Full Stack Developers: Renaissance Men of The 21st Century

Many powerful groups in this country are surprised that technology continues to shrink in size and cost while expanding in capabilities and power. These groups are either deluded into thinking that the next 100 years will be similar to the previous 100 years or they have a special interest in maintaining the status quo so they appose the coming changes.

\1. Eric Schmidt thinks we can globally police autonomous aerial vehicles.

“You’re having a dispute with your neighbor,“ he hypothesized. “How would you feel if your neighbor went over and bought a commercial observation drone that they can launch from their back yard. It just flies over your house all day. How would you feel about it?” - Eric Schmidt

Get a grip. That time is already here. The same could be said of all the advances in a/v recording technology as well.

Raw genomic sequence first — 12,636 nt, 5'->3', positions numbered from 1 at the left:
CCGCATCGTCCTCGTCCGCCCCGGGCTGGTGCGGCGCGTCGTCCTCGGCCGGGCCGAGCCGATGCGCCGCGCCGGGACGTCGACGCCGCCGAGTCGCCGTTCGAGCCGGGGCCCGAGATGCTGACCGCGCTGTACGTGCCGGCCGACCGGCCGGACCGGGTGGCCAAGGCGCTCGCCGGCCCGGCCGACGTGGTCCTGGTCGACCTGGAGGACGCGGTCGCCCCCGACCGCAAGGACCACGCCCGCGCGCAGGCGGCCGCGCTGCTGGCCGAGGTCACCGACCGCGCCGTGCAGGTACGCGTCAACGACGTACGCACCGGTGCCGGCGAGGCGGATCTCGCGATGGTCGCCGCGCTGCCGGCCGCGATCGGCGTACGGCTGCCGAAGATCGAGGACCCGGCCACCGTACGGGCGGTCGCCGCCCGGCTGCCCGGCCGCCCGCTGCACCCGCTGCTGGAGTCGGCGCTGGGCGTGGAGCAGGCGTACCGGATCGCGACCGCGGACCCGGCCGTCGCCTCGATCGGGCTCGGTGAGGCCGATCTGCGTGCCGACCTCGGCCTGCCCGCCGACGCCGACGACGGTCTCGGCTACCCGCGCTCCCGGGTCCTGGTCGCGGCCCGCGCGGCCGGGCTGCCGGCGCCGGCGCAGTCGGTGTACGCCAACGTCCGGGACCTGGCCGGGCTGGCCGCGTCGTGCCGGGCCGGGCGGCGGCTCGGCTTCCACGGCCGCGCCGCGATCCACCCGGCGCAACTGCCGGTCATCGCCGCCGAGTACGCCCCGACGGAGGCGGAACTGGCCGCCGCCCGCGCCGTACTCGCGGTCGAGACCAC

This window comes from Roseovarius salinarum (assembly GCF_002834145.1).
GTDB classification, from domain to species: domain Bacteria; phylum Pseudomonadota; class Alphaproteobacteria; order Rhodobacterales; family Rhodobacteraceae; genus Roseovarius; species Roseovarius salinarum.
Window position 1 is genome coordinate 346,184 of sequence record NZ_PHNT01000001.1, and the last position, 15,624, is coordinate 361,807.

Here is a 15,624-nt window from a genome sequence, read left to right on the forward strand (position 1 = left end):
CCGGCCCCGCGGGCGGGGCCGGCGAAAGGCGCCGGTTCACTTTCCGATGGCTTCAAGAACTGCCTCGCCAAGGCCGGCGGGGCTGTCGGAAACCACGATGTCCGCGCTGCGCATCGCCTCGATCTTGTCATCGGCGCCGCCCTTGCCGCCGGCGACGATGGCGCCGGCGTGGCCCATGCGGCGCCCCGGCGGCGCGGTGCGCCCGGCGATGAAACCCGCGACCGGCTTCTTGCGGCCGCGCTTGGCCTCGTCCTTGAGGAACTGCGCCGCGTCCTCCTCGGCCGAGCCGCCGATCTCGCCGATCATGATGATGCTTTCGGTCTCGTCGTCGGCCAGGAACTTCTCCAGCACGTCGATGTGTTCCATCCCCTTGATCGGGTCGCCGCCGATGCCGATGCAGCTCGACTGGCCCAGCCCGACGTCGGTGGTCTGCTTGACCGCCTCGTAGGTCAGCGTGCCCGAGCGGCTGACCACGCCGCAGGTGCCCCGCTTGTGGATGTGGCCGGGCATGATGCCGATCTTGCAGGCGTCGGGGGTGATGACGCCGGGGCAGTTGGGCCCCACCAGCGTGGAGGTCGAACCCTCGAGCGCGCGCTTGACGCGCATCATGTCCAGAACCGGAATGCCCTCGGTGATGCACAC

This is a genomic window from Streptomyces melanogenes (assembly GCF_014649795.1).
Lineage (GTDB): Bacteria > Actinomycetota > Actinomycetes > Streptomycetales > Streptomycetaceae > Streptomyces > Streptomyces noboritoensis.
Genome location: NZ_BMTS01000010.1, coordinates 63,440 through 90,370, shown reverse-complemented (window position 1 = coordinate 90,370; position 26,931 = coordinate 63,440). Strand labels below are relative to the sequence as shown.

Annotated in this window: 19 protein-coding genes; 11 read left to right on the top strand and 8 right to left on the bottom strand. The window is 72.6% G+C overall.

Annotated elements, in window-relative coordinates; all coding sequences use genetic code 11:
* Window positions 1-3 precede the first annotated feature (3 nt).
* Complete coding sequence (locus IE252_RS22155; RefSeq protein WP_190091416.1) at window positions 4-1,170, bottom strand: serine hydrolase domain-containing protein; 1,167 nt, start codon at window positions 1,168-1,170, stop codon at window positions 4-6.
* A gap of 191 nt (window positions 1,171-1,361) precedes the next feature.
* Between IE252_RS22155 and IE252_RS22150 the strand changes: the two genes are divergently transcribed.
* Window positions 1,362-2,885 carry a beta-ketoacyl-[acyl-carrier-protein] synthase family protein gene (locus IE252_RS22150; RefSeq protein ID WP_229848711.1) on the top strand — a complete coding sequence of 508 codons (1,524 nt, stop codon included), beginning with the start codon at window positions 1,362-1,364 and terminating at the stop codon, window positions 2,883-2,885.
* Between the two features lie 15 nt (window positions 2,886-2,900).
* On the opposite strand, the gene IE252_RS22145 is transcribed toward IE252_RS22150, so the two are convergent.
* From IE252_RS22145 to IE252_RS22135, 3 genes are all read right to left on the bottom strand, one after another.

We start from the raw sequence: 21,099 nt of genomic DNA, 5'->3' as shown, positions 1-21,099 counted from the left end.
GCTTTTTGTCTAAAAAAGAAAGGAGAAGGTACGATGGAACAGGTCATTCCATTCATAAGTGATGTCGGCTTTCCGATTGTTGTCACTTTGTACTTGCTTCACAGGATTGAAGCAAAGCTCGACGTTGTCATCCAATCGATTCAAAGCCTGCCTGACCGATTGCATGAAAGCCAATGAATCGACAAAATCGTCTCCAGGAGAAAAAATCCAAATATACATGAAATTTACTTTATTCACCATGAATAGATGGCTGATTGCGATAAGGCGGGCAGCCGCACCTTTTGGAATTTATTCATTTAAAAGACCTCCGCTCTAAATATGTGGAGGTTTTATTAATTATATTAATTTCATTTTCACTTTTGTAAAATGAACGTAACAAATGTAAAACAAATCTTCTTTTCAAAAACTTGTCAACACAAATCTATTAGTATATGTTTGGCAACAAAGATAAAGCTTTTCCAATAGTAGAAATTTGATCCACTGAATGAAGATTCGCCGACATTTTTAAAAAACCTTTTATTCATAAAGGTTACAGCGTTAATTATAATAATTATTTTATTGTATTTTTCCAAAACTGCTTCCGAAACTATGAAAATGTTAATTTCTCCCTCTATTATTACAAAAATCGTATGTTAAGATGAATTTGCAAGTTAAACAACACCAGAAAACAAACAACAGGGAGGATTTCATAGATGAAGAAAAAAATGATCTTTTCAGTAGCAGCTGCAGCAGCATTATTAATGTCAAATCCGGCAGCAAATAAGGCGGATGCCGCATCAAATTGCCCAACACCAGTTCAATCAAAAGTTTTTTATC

\2. The State Department thinks they can suddenly control file sharing and 3D printing with it’s recent demands to have the Liberator 3D printed gun files removed from the creators servers. Not a chance. The orinal Liberator 3D model was downloaded 100,000 times within days of its posting and is still just as available today on PirateBay. Surprisingly, Kim Dotcom seems just as flabbergasted about the arrival of the Liberator gun. Technologist should know better.

\3. North Carolina is specifically targeting Tesla Motors with a bill that would require car manufacturers to exclusively sell through dealerships. This would be like a state freaking out over the emergence of e-commerce so they pass a bill requiring a ‘store’ to have a brick & mortar location.

Many more examples could be given, ahem Uber. The point is this. If you have an interest in maintaining the status quo, get ready for future shock. IBM’s Watson will be a children’s toy within fifteen years. Any business plan or legislative action that doesn’t take this into account is destined to be ineffective and outmoded.